A few of you have been waiting for Geeta Dayal’s book on Brian Eno for quite some time…and you’ll have to wait just a little bit longer, as will I. But you should be pleased to know that we’re getting very close now to having a finished manuscript, and here’s a draft of the Introduction, to tide you over.
When I initially set out to write a book on Brian Eno, I didn’t realize what a massive endeavor it would turn out to be. This short book has taken several years to write. I wrote, rewrote, threw out entire chapters, and started over more than once. Every idea fanned out into ten other intriguing ideas, and eventually I found myself enmeshed in a dense network of thought. Finally, I realized that I had to pick a direction and run with it, or risk never being finished.
Sometimes a good way to begin a drawing is to first carve out all of the negative space. So I will start out by telling you what this book isn’t. This is not a rock biography that meticulously documents the making of Another Green World. Nor is it a book that dwells very much on Eno’s personal life. It certainly touches on both of these things, to the extent that they are useful in creating a larger picture. This is a book about process. How did these songs grow from kernels of ideas into fully-formed pieces? How were these kernels of thought formed in the first place? I attempt to examine the confluence of ideas at a certain time in a certain place in the 1970s, and how these notions helped to shape the form of three records, all released in 1975: Another Green World, Discreet Music, and Evening Star.
My own background is in the sciences, and I approached this book as a sort of scientific experiment. I came up with hypotheses and tested them by doing research. Sometimes these hypotheses were wrong, so I went back to the drawing board. I did a lot of interviews, read a lot of books, and spent a lot of time thinking and listening. I spoke with dozens of people; one of the great gifts of writing a book on Eno is getting to interview some of the very interesting collaborators that he has worked with over the past thirty-odd years. I wasn’t just interested in speaking with those who worked on Another Green World; I wanted to learn more, in a general sense, about how Eno worked with other people.
I read dozens of books on a number of different subjects — from visual art to cybernetics to architecture to evolutionary biology to cooking to tape loops — for inspiration. Of course, I read books about Eno as well. But many of the most helpful books for understanding Eno’s methods are not explicitly about Eno at all. They are books like Christopher Alexander’s A Pattern Language, Stafford Beer’s The Brain of the Firm, and Michael Nyman’s Experimental Music. What these books have in common — besides being books that Eno rates highly — are that they unite a variety of seemingly disparate things, and lay out general principles for thinking about these things. In this book, I look at how Eno devised his own sets of tools for thinking, such the “Oblique Strategies” cards he created with Peter Schmidt. (I used a deck of these cards myself while writing this book, whenever I reached an impasse).
Of course, there is the music. In the chapters that follow, I dig into some of the many unique sounds on these records. This is not any kind of formal musicological analysis. What it is, instead, is an exploration of the sonics–the timbres and layers of shifting textures. I spend more time on sonics than I do on the words. Eno has stated many times that lyrics, especially at this time period in his life, did not interest him very much. But that does not mean that words did not serve an important function. Using some ideas from cognitive science, I probe two different phenomena at play in Another Green World. The first, as Eno himself has pointed out, is that only five out of the 14 tracks on Another Green World have words, but that listeners tend to perceive the album as a “song record,” not an ambient record. Each song with lyrics “bleeds” into the surrounding ambient tracks. How does this effect work in our heads? The second phenomenon has to do with another type of sleight of hand — how chains of words, even nonsense words that do not make any sense in sequence, can nonetheless generate distinct, powerful images.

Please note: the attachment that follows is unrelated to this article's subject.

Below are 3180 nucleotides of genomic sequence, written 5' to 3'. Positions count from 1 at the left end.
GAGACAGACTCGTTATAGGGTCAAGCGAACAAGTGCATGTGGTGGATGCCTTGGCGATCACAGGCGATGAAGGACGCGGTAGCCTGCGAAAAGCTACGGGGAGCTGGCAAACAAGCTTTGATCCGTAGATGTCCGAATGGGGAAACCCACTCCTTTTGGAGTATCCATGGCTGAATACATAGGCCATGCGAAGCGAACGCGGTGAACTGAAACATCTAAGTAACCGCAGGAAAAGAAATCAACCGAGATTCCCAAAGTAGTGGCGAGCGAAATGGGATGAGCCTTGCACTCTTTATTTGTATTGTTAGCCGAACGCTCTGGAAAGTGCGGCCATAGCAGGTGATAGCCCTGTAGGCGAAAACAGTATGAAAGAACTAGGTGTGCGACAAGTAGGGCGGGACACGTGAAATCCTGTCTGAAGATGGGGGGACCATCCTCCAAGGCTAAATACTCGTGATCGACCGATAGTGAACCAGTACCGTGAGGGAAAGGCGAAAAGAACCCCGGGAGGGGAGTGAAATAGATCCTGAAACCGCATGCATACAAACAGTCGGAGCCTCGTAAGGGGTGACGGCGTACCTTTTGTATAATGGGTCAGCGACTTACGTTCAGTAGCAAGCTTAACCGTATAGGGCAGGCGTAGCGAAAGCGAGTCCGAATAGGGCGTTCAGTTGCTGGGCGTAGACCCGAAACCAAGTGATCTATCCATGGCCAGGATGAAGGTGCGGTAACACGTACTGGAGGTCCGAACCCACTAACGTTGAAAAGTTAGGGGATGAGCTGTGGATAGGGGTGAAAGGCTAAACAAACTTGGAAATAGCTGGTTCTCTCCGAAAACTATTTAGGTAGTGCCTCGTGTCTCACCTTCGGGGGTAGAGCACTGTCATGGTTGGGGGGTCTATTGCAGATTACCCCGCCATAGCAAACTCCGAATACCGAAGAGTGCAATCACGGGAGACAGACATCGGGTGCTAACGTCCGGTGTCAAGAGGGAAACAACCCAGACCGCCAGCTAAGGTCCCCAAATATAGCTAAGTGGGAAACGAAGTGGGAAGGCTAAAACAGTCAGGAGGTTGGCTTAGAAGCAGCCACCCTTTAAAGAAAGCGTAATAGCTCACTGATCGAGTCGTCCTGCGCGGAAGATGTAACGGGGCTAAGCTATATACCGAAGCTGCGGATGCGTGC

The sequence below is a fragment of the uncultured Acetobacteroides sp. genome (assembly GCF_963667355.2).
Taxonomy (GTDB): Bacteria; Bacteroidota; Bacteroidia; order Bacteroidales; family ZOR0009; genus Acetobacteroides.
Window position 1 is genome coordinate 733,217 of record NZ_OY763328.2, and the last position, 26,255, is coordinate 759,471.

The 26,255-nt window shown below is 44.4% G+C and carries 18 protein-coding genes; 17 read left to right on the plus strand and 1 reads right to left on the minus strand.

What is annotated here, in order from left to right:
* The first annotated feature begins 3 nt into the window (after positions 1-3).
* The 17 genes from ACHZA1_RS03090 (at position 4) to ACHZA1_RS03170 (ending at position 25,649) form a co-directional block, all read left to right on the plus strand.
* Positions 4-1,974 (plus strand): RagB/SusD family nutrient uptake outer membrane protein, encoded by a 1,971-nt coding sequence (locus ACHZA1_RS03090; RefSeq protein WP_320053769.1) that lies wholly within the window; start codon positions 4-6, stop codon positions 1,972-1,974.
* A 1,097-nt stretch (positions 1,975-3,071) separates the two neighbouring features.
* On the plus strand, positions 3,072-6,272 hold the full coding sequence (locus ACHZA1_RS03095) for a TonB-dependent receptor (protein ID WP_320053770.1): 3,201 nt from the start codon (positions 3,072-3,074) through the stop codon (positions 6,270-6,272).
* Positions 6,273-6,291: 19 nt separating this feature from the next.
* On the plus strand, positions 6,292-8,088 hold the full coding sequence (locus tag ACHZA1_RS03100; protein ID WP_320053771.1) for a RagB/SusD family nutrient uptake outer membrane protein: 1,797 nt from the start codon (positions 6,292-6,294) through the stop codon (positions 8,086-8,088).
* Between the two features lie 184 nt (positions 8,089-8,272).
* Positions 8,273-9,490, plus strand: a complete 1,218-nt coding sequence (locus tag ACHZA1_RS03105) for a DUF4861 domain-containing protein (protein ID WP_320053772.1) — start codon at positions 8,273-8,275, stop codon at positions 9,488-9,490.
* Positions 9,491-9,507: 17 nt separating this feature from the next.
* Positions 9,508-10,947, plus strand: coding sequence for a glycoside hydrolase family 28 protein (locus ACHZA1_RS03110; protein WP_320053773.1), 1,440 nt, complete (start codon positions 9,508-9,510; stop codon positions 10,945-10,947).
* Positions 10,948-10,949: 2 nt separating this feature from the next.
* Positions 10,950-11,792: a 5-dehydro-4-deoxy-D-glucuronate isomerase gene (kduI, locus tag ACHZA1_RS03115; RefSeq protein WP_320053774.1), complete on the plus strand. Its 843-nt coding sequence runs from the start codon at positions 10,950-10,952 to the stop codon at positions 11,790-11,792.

One of the most instructive things I did was to listen to Another Green World at a number of different speeds and volume levels, most selected arbitrarily. Each time I heard something new that I had not heard before — a new sound that was buried in the mix, for example, or an effect, a heavily layered backing vocal, an abstruse lyric. Speeding up and slowing down Discreet Music taught me a lot, too; the first track of Discreet Music, or “Side A” if you happen to own the vinyl copy, is recorded at half-speed. So I listened to it at double-speed, to gain some insight into what the original material might have sounded like before Eno slowed it down. I also listened to it at quarter-speed, which I liked even more than Eno’s half-speed version.
I still have not tired of these albums, though it is in fact very possible that I have listened to Another Green World more times than Eno has. I become more drawn to these albums the more I listen. The longevity of Another Green World is, in a large part, due to the album’s innate ambiguity; the more you listen, the more beguiling and open-ended it becomes. In contrast to many other albums released in the mid-1970s, Another Green World does not sound dated. It isn’t stuck in the past or fixated on the future; it continues its life in the fabric of the present.